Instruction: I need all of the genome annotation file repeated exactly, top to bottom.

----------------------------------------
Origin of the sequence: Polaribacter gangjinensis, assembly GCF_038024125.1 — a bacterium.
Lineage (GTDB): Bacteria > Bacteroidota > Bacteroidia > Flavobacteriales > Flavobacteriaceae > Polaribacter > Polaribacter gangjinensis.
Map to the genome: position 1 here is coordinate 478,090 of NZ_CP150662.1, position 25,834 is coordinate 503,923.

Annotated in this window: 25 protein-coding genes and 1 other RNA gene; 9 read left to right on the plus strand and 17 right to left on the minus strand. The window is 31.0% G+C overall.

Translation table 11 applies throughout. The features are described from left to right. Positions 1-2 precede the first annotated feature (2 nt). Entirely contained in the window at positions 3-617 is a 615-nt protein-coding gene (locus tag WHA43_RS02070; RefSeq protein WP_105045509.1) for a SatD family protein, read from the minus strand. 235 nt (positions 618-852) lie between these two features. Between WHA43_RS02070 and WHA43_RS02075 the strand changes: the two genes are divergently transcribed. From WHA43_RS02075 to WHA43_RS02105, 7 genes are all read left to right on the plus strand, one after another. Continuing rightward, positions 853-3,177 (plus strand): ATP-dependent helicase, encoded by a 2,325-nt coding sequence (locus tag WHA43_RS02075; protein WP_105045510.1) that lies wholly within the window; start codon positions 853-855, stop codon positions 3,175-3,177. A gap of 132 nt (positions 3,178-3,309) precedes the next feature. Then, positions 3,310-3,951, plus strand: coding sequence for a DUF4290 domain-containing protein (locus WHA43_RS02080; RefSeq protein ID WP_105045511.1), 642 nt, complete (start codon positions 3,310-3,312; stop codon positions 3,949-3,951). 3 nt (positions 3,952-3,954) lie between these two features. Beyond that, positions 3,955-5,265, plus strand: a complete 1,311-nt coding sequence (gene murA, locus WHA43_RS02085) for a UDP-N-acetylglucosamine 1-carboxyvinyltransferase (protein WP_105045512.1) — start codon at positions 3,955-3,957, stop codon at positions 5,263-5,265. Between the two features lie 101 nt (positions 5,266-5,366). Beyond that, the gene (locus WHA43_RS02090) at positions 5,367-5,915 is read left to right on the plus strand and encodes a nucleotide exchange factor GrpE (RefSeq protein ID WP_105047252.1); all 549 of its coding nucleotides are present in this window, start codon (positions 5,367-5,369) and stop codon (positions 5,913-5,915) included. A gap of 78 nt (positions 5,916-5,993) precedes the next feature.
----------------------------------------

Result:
Origin of the sequence: Polaribacter gangjinensis, assembly GCF_038024125.1 — a bacterium.
Lineage (GTDB): Bacteria > Bacteroidota > Bacteroidia > Flavobacteriales > Flavobacteriaceae > Polaribacter > Polaribacter gangjinensis.
Map to the genome: position 1 here is coordinate 478,090 of NZ_CP150662.1, position 25,834 is coordinate 503,923.

Annotated in this window: 25 protein-coding genes and 1 other RNA gene; 9 read left to right on the plus strand and 17 right to left on the minus strand. The window is 31.0% G+C overall.

Translation table 11 applies throughout. The features are described from left to right. Positions 1-2 precede the first annotated feature (2 nt). Entirely contained in the window at positions 3-617 is a 615-nt protein-coding gene (locus tag WHA43_RS02070; RefSeq protein WP_105045509.1) for a SatD family protein, read from the minus strand. 235 nt (positions 618-852) lie between these two features. Between WHA43_RS02070 and WHA43_RS02075 the strand changes: the two genes are divergently transcribed. From WHA43_RS02075 to WHA43_RS02105, 7 genes are all read left to right on the plus strand, one after another. Continuing rightward, positions 853-3,177 (plus strand): ATP-dependent helicase, encoded by a 2,325-nt coding sequence (locus tag WHA43_RS02075; protein WP_105045510.1) that lies wholly within the window; start codon positions 853-855, stop codon positions 3,175-3,177. A gap of 132 nt (positions 3,178-3,309) precedes the next feature. Then, positions 3,310-3,951, plus strand: coding sequence for a DUF4290 domain-containing protein (locus WHA43_RS02080; RefSeq protein ID WP_105045511.1), 642 nt, complete (start codon positions 3,310-3,312; stop codon positions 3,949-3,951). 3 nt (positions 3,952-3,954) lie between these two features. Beyond that, positions 3,955-5,265, plus strand: a complete 1,311-nt coding sequence (gene murA, locus WHA43_RS02085) for a UDP-N-acetylglucosamine 1-carboxyvinyltransferase (protein WP_105045512.1) — start codon at positions 3,955-3,957, stop codon at positions 5,263-5,265. Between the two features lie 101 nt (positions 5,266-5,366). Beyond that, the gene (locus WHA43_RS02090) at positions 5,367-5,915 is read left to right on the plus strand and encodes a nucleotide exchange factor GrpE (RefSeq protein ID WP_105047252.1); all 549 of its coding nucleotides are present in this window, start codon (positions 5,367-5,369) and stop codon (positions 5,913-5,915) included. A gap of 78 nt (positions 5,916-5,993) precedes the next feature.